Often the only way to decide after making a 'best solution' decision, is to try it. Find a dealer that will give you a return without stocking deal, or better yet maybe a loaner, that will take the stress out of the decision to move ahead.
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In my opinion it strongly depends on what you are trying to accomplish and the problems that exist before beginning. My expience for best results is in addressing a very lively room with excessive echo/reverberation. This can be done with both application specific sound treatments, but frequently can be performed just effectively with some careful and tasteful decorating.
You comment specifically on a pronounced boom at a very specific frequency and report that their single solution only affected the "boom" by 0.5 db. What was the measuring of the "boom" to begin with? What other approaches did they pursue - speaker placement, listening position, toe in, etc. . . To me, it is not the end of the world having a slight excess at certain frequencies as achieving a perfectly dead flat room across the frequency range is near impossible/difficult and liveable at the same time.
I agree with Tiger but with a little twist. What exactly is it that you want to change? You wouldn't have asked the question if you didn't have an issue or two. Is it a bass issue or sound stage? Please provide more information because there are some relatively easy and inexpensive DIY treatments you can do on your own...all you have to do is purchase them and if they don't work, just return them.
My new speakers (ESP Boshran SE) produce an energy excess of 11 db at 200 hz in my room. The only placement that lowers this figure is with the speaker 8 inches from the wall and then there is no sound stage. The speakers are a sealed box design with two mids, two tweeters, and two bass drivers per speaker plus they are taller and wider than my B&W's.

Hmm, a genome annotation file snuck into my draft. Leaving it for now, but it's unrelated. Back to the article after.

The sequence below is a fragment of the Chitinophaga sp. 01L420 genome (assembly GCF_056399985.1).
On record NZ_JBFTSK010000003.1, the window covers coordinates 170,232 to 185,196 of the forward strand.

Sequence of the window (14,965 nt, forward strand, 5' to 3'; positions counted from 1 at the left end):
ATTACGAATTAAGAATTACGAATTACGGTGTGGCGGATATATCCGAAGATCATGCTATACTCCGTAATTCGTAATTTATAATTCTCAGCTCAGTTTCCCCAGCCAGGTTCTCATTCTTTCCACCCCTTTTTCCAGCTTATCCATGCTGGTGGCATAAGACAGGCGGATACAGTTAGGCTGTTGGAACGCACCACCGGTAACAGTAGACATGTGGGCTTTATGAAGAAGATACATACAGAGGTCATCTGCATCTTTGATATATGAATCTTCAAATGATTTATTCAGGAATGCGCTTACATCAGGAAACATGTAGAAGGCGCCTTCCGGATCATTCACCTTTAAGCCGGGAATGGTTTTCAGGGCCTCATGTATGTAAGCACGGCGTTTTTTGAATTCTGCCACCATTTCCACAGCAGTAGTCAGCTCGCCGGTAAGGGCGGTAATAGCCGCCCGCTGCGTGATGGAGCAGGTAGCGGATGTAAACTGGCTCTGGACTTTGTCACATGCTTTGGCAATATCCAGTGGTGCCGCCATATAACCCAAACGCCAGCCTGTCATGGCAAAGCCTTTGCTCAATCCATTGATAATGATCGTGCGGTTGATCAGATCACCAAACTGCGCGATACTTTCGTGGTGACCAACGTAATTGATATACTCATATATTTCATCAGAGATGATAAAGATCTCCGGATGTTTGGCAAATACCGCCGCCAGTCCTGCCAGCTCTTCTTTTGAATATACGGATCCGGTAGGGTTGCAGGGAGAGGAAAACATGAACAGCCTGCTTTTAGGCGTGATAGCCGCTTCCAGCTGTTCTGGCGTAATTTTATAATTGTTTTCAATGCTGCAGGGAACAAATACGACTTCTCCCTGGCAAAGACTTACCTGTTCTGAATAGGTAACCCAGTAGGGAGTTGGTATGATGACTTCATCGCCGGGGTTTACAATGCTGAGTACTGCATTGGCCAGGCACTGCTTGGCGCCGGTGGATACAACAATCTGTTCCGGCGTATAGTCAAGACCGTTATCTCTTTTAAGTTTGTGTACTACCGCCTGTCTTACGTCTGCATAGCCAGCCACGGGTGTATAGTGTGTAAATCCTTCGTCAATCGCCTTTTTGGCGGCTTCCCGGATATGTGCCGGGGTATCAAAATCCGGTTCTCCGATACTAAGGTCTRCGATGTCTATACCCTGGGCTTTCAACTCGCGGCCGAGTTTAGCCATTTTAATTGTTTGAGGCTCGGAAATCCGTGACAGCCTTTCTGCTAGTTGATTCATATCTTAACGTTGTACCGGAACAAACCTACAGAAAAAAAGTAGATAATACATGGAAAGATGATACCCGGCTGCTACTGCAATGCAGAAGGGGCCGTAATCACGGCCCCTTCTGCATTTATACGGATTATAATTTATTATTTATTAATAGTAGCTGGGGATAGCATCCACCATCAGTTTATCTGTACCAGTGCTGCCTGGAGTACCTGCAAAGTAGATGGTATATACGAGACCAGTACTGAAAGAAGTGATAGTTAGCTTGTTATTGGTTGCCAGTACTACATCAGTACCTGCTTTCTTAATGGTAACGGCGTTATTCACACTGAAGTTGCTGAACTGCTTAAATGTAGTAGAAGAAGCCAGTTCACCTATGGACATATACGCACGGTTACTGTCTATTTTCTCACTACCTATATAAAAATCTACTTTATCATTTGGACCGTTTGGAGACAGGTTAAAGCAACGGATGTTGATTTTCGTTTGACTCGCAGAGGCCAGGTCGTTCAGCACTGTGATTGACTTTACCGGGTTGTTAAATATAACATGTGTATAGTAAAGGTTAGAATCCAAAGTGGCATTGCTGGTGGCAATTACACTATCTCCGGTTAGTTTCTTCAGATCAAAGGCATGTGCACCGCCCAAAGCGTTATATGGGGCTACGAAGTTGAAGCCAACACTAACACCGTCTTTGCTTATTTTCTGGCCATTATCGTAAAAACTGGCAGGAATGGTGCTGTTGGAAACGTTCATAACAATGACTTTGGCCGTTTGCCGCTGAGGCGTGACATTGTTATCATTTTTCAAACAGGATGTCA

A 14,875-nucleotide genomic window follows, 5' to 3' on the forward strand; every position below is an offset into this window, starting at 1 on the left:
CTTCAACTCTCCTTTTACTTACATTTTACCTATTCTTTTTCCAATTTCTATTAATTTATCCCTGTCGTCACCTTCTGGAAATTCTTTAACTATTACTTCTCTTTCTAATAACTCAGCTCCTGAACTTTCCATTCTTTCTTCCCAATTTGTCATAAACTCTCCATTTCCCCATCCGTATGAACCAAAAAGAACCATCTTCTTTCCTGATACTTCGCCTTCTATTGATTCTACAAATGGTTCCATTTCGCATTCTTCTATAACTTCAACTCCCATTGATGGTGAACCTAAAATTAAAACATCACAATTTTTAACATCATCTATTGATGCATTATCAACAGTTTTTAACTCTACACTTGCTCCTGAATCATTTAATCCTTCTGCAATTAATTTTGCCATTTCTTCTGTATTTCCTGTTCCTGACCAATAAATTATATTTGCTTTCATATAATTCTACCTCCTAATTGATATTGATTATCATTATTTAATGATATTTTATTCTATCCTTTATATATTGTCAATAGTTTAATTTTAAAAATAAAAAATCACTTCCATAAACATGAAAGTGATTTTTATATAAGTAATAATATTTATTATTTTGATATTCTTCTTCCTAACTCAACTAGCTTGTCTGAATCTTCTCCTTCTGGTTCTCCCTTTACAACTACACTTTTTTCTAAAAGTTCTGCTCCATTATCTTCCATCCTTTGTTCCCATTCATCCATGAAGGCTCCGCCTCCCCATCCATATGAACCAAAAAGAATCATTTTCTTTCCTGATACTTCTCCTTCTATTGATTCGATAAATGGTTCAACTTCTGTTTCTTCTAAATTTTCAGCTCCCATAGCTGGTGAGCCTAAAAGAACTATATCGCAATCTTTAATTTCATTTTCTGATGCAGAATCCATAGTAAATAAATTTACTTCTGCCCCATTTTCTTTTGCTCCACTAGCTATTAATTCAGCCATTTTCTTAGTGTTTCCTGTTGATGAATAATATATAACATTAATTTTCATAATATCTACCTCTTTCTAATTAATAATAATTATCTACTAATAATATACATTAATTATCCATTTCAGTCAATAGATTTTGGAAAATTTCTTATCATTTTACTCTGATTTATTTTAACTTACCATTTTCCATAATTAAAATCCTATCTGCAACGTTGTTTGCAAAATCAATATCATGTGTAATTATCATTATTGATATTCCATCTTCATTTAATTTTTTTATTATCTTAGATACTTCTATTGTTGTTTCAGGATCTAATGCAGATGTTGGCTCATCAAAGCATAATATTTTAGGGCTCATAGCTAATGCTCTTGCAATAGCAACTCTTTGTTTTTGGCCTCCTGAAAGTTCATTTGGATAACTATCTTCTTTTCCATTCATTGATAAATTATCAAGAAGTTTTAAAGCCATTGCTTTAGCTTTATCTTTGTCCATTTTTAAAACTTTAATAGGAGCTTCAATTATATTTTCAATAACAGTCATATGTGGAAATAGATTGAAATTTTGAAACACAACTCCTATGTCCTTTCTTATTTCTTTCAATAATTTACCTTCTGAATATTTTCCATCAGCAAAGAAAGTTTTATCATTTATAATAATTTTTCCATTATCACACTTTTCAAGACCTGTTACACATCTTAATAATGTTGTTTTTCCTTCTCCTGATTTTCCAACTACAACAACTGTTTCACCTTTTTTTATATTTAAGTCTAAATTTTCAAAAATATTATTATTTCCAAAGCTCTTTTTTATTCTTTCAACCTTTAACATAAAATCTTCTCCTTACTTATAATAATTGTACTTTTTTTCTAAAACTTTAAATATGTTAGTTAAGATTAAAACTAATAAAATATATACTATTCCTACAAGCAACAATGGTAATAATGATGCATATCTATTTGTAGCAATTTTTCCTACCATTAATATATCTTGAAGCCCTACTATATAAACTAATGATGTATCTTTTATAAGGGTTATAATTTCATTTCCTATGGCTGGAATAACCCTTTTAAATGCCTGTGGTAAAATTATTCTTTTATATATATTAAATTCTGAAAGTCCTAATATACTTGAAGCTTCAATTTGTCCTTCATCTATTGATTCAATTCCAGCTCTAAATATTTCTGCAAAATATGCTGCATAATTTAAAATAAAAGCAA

I borrowed a Rives PARC and used a 7db cut at 195hz with a 3.8Q that worked well. If I can do the same thing with room treatment or make an appreciable improvement I would rather do that. Otherwise, I need to buy a PARC or bail on the speakers.
My old speakers which I set back up over the weekend are B&W N802's and they don't exhibit any response peaks like the ESP's. It is obvious from listening that the two different speaker's power response into the room is very different.
Would room treatment be beneficial for the B&W's if they stay? They certainly would not benefit from a PARC. I am contemplating my next move.
Do a drawing of your room with dimensions, furniture placement, etc and post this question on the Room Acoustics forum sponsored by Rives Audio. They will answer just about any question and are extremely helpful.
You really need to apply a methodical approach to treatment, otherwise you are simply shooting blind and and results, good or bad, will likely resemble that.
BTW, have you measured response with your listening position moved forward or backwards a few inches to a foot or so?
My new speakers (ESP Boshran SE) produce an energy excess of 11 db at 200 hz in my room. The only placement that lowers this figure is with the speaker 8 inches from the wall and then there is no sound stage
This is typical of quarter wave cancellation.
The fact that placing your speakers up against the wall fixed it tends to confirm this (according to the article).
Another alternative - if you don't like the soundstage from very close to the wall placement - is to go far away from the wall or at least 6 to 8 feet.
Broadband absorption from acoustic treatment will ameliorate these problems at specific frequencies but it won't fix them (a few db). If you have a small square room 8 foot by 8 foot by 8 foot then turning it into a storage space might be the only option....